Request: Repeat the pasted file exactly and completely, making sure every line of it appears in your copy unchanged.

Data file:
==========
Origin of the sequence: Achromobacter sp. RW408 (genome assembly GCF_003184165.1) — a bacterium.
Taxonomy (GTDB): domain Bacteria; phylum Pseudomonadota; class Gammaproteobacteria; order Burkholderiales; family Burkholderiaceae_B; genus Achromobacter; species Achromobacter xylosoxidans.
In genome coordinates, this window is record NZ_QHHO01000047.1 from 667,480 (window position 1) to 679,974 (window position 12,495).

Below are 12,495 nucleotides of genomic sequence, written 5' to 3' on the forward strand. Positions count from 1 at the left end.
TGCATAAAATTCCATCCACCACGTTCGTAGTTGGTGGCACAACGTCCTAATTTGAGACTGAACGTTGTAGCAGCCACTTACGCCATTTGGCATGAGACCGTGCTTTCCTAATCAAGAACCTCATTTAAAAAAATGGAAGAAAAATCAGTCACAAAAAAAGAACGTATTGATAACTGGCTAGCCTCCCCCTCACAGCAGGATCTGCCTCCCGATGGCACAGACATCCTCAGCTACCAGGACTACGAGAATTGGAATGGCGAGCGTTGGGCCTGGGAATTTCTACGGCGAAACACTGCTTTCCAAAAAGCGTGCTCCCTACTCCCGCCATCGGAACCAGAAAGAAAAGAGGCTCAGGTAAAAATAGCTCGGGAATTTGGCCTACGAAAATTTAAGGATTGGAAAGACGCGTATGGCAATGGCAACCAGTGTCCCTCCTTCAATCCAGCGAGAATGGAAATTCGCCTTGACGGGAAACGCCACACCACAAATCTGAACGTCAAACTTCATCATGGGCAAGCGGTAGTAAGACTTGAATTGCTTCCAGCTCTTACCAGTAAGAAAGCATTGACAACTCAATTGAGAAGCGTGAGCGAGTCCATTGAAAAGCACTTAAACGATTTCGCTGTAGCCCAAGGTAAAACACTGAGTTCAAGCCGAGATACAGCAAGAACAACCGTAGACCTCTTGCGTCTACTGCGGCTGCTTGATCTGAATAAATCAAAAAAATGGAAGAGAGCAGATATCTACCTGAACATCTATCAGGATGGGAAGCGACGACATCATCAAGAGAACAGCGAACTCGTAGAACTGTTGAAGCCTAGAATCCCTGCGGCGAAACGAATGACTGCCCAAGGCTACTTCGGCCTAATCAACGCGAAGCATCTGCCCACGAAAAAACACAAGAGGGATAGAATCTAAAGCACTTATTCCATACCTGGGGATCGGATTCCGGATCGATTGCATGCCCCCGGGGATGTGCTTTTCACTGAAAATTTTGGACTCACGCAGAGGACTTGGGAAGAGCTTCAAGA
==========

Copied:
Origin of the sequence: Achromobacter sp. RW408 (genome assembly GCF_003184165.1) — a bacterium.
Taxonomy (GTDB): domain Bacteria; phylum Pseudomonadota; class Gammaproteobacteria; order Burkholderiales; family Burkholderiaceae_B; genus Achromobacter; species Achromobacter xylosoxidans.
In genome coordinates, this window is record NZ_QHHO01000047.1 from 667,480 (window position 1) to 679,974 (window position 12,495).

Below are 12,495 nucleotides of genomic sequence, written 5' to 3' on the forward strand. Positions count from 1 at the left end.
TGCATAAAATTCCATCCACCACGTTCGTAGTTGGTGGCACAACGTCCTAATTTGAGACTGAACGTTGTAGCAGCCACTTACGCCATTTGGCATGAGACCGTGCTTTCCTAATCAAGAACCTCATTTAAAAAAATGGAAGAAAAATCAGTCACAAAAAAAGAACGTATTGATAACTGGCTAGCCTCCCCCTCACAGCAGGATCTGCCTCCCGATGGCACAGACATCCTCAGCTACCAGGACTACGAGAATTGGAATGGCGAGCGTTGGGCCTGGGAATTTCTACGGCGAAACACTGCTTTCCAAAAAGCGTGCTCCCTACTCCCGCCATCGGAACCAGAAAGAAAAGAGGCTCAGGTAAAAATAGCTCGGGAATTTGGCCTACGAAAATTTAAGGATTGGAAAGACGCGTATGGCAATGGCAACCAGTGTCCCTCCTTCAATCCAGCGAGAATGGAAATTCGCCTTGACGGGAAACGCCACACCACAAATCTGAACGTCAAACTTCATCATGGGCAAGCGGTAGTAAGACTTGAATTGCTTCCAGCTCTTACCAGTAAGAAAGCATTGACAACTCAATTGAGAAGCGTGAGCGAGTCCATTGAAAAGCACTTAAACGATTTCGCTGTAGCCCAAGGTAAAACACTGAGTTCAAGCCGAGATACAGCAAGAACAACCGTAGACCTCTTGCGTCTACTGCGGCTGCTTGATCTGAATAAATCAAAAAAATGGAAGAGAGCAGATATCTACCTGAACATCTATCAGGATGGGAAGCGACGACATCATCAAGAGAACAGCGAACTCGTAGAACTGTTGAAGCCTAGAATCCCTGCGGCGAAACGAATGACTGCCCAAGGCTACTTCGGCCTAATCAACGCGAAGCATCTGCCCACGAAAAAACACAAGAGGGATAGAATCTAAAGCACTTATTCCATACCTGGGGATCGGATTCCGGATCGATTGCATGCCCCCGGGGATGTGCTTTTCACTGAAAATTTTGGACTCACGCAGAGGACTTGGGAAGAGCTTCAAGA